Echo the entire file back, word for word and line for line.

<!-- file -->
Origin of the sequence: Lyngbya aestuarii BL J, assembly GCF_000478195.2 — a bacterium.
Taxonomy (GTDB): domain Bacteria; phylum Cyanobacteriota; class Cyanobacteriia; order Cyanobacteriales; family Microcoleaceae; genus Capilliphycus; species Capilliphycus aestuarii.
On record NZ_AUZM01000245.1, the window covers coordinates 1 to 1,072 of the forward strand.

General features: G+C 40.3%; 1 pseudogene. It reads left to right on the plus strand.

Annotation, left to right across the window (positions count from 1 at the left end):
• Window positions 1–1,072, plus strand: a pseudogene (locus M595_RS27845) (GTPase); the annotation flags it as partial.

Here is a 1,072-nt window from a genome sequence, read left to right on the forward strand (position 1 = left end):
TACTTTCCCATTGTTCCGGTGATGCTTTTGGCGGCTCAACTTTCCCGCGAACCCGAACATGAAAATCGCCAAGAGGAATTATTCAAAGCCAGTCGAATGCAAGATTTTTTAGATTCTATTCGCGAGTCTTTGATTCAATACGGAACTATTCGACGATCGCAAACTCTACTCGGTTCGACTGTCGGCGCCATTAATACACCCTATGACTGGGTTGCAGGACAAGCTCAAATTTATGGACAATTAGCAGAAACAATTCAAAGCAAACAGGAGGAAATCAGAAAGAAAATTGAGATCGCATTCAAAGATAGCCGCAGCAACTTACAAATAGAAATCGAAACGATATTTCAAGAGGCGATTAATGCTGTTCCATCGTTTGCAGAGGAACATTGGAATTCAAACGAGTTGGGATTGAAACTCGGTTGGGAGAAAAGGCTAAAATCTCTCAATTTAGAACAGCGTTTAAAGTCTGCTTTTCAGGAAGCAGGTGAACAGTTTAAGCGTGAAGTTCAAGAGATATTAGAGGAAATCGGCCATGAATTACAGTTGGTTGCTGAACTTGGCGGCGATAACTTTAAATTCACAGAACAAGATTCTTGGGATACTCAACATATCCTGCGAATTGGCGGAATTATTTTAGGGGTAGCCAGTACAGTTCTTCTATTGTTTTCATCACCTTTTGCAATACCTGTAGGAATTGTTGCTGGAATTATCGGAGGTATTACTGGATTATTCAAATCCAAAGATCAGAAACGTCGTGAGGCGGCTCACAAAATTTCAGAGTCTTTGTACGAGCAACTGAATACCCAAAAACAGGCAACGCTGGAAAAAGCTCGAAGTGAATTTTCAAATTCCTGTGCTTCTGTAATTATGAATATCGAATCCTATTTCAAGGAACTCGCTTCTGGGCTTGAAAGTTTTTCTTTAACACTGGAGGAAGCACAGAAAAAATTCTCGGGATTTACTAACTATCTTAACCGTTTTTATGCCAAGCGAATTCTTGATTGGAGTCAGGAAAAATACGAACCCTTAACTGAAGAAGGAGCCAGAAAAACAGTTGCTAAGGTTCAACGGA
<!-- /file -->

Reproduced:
Origin of the sequence: Lyngbya aestuarii BL J, assembly GCF_000478195.2 — a bacterium.
Taxonomy (GTDB): domain Bacteria; phylum Cyanobacteriota; class Cyanobacteriia; order Cyanobacteriales; family Microcoleaceae; genus Capilliphycus; species Capilliphycus aestuarii.
On record NZ_AUZM01000245.1, the window covers coordinates 1 to 1,072 of the forward strand.

General features: G+C 40.3%; 1 pseudogene. It reads left to right on the plus strand.

Annotation, left to right across the window (positions count from 1 at the left end):
• Window positions 1–1,072, plus strand: a pseudogene (locus M595_RS27845) (GTPase); the annotation flags it as partial.

Here is a 1,072-nt window from a genome sequence, read left to right on the forward strand (position 1 = left end):
TACTTTCCCATTGTTCCGGTGATGCTTTTGGCGGCTCAACTTTCCCGCGAACCCGAACATGAAAATCGCCAAGAGGAATTATTCAAAGCCAGTCGAATGCAAGATTTTTTAGATTCTATTCGCGAGTCTTTGATTCAATACGGAACTATTCGACGATCGCAAACTCTACTCGGTTCGACTGTCGGCGCCATTAATACACCCTATGACTGGGTTGCAGGACAAGCTCAAATTTATGGACAATTAGCAGAAACAATTCAAAGCAAACAGGAGGAAATCAGAAAGAAAATTGAGATCGCATTCAAAGATAGCCGCAGCAACTTACAAATAGAAATCGAAACGATATTTCAAGAGGCGATTAATGCTGTTCCATCGTTTGCAGAGGAACATTGGAATTCAAACGAGTTGGGATTGAAACTCGGTTGGGAGAAAAGGCTAAAATCTCTCAATTTAGAACAGCGTTTAAAGTCTGCTTTTCAGGAAGCAGGTGAACAGTTTAAGCGTGAAGTTCAAGAGATATTAGAGGAAATCGGCCATGAATTACAGTTGGTTGCTGAACTTGGCGGCGATAACTTTAAATTCACAGAACAAGATTCTTGGGATACTCAACATATCCTGCGAATTGGCGGAATTATTTTAGGGGTAGCCAGTACAGTTCTTCTATTGTTTTCATCACCTTTTGCAATACCTGTAGGAATTGTTGCTGGAATTATCGGAGGTATTACTGGATTATTCAAATCCAAAGATCAGAAACGTCGTGAGGCGGCTCACAAAATTTCAGAGTCTTTGTACGAGCAACTGAATACCCAAAAACAGGCAACGCTGGAAAAAGCTCGAAGTGAATTTTCAAATTCCTGTGCTTCTGTAATTATGAATATCGAATCCTATTTCAAGGAACTCGCTTCTGGGCTTGAAAGTTTTTCTTTAACACTGGAGGAAGCACAGAAAAAATTCTCGGGATTTACTAACTATCTTAACCGTTTTTATGCCAAGCGAATTCTTGATTGGAGTCAGGAAAAATACGAACCCTTAACTGAAGAAGGAGCCAGAAAAACAGTTGCTAAGGTTCAACGGA